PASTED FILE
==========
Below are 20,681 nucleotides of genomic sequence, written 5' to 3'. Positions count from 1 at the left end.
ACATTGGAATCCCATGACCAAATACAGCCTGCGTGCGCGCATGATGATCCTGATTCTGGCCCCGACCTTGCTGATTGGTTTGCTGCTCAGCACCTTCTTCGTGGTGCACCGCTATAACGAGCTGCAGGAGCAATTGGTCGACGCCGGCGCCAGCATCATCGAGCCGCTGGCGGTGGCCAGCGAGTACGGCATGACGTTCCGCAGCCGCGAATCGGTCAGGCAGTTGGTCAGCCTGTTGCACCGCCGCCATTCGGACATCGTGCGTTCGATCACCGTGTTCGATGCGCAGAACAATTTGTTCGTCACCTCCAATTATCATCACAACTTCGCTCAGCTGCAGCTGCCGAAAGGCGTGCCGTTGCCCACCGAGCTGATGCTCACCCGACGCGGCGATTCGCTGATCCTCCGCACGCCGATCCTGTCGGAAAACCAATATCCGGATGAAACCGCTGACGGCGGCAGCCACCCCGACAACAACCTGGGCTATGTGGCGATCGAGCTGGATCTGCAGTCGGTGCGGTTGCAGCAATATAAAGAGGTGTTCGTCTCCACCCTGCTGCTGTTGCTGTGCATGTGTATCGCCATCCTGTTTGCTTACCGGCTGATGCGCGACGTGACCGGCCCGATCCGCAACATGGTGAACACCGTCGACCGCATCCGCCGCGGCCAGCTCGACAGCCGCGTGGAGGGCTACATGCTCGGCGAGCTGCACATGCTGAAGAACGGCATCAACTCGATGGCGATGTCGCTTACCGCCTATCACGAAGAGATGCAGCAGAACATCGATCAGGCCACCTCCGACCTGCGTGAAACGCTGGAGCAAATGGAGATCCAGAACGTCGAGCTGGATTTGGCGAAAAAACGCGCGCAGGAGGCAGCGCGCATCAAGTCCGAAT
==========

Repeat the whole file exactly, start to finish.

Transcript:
Below are 20,681 nucleotides of genomic sequence, written 5' to 3'. Positions count from 1 at the left end.
ACATTGGAATCCCATGACCAAATACAGCCTGCGTGCGCGCATGATGATCCTGATTCTGGCCCCGACCTTGCTGATTGGTTTGCTGCTCAGCACCTTCTTCGTGGTGCACCGCTATAACGAGCTGCAGGAGCAATTGGTCGACGCCGGCGCCAGCATCATCGAGCCGCTGGCGGTGGCCAGCGAGTACGGCATGACGTTCCGCAGCCGCGAATCGGTCAGGCAGTTGGTCAGCCTGTTGCACCGCCGCCATTCGGACATCGTGCGTTCGATCACCGTGTTCGATGCGCAGAACAATTTGTTCGTCACCTCCAATTATCATCACAACTTCGCTCAGCTGCAGCTGCCGAAAGGCGTGCCGTTGCCCACCGAGCTGATGCTCACCCGACGCGGCGATTCGCTGATCCTCCGCACGCCGATCCTGTCGGAAAACCAATATCCGGATGAAACCGCTGACGGCGGCAGCCACCCCGACAACAACCTGGGCTATGTGGCGATCGAGCTGGATCTGCAGTCGGTGCGGTTGCAGCAATATAAAGAGGTGTTCGTCTCCACCCTGCTGCTGTTGCTGTGCATGTGTATCGCCATCCTGTTTGCTTACCGGCTGATGCGCGACGTGACCGGCCCGATCCGCAACATGGTGAACACCGTCGACCGCATCCGCCGCGGCCAGCTCGACAGCCGCGTGGAGGGCTACATGCTCGGCGAGCTGCACATGCTGAAGAACGGCATCAACTCGATGGCGATGTCGCTTACCGCCTATCACGAAGAGATGCAGCAGAACATCGATCAGGCCACCTCCGACCTGCGTGAAACGCTGGAGCAAATGGAGATCCAGAACGTCGAGCTGGATTTGGCGAAAAAACGCGCGCAGGAGGCAGCGCGCATCAAGTCCGAAT